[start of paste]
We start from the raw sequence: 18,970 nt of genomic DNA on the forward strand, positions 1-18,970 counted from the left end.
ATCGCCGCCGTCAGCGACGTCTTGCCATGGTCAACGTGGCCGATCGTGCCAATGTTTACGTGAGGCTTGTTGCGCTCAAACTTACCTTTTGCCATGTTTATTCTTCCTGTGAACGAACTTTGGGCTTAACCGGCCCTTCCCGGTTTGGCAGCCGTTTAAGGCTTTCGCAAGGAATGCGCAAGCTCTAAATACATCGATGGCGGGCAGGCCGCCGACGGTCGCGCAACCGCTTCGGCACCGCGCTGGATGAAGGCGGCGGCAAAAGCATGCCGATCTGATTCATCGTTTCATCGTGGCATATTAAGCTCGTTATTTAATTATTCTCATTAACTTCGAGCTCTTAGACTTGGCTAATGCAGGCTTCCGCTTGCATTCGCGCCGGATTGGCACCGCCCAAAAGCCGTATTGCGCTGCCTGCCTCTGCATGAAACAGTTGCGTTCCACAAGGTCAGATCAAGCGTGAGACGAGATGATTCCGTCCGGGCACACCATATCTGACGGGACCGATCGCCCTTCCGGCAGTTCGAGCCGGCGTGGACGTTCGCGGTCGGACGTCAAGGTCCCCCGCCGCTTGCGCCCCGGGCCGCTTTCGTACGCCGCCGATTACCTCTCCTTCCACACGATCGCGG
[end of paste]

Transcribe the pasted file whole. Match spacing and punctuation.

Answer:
We start from the raw sequence: 18,970 nt of genomic DNA on the forward strand, positions 1-18,970 counted from the left end.
ATCGCCGCCGTCAGCGACGTCTTGCCATGGTCAACGTGGCCGATCGTGCCAATGTTTACGTGAGGCTTGTTGCGCTCAAACTTACCTTTTGCCATGTTTATTCTTCCTGTGAACGAACTTTGGGCTTAACCGGCCCTTCCCGGTTTGGCAGCCGTTTAAGGCTTTCGCAAGGAATGCGCAAGCTCTAAATACATCGATGGCGGGCAGGCCGCCGACGGTCGCGCAACCGCTTCGGCACCGCGCTGGATGAAGGCGGCGGCAAAAGCATGCCGATCTGATTCATCGTTTCATCGTGGCATATTAAGCTCGTTATTTAATTATTCTCATTAACTTCGAGCTCTTAGACTTGGCTAATGCAGGCTTCCGCTTGCATTCGCGCCGGATTGGCACCGCCCAAAAGCCGTATTGCGCTGCCTGCCTCTGCATGAAACAGTTGCGTTCCACAAGGTCAGATCAAGCGTGAGACGAGATGATTCCGTCCGGGCACACCATATCTGACGGGACCGATCGCCCTTCCGGCAGTTCGAGCCGGCGTGGACGTTCGCGGTCGGACGTCAAGGTCCCCCGCCGCTTGCGCCCCGGGCCGCTTTCGTACGCCGCCGATTACCTCTCCTTCCACACGATCGCGG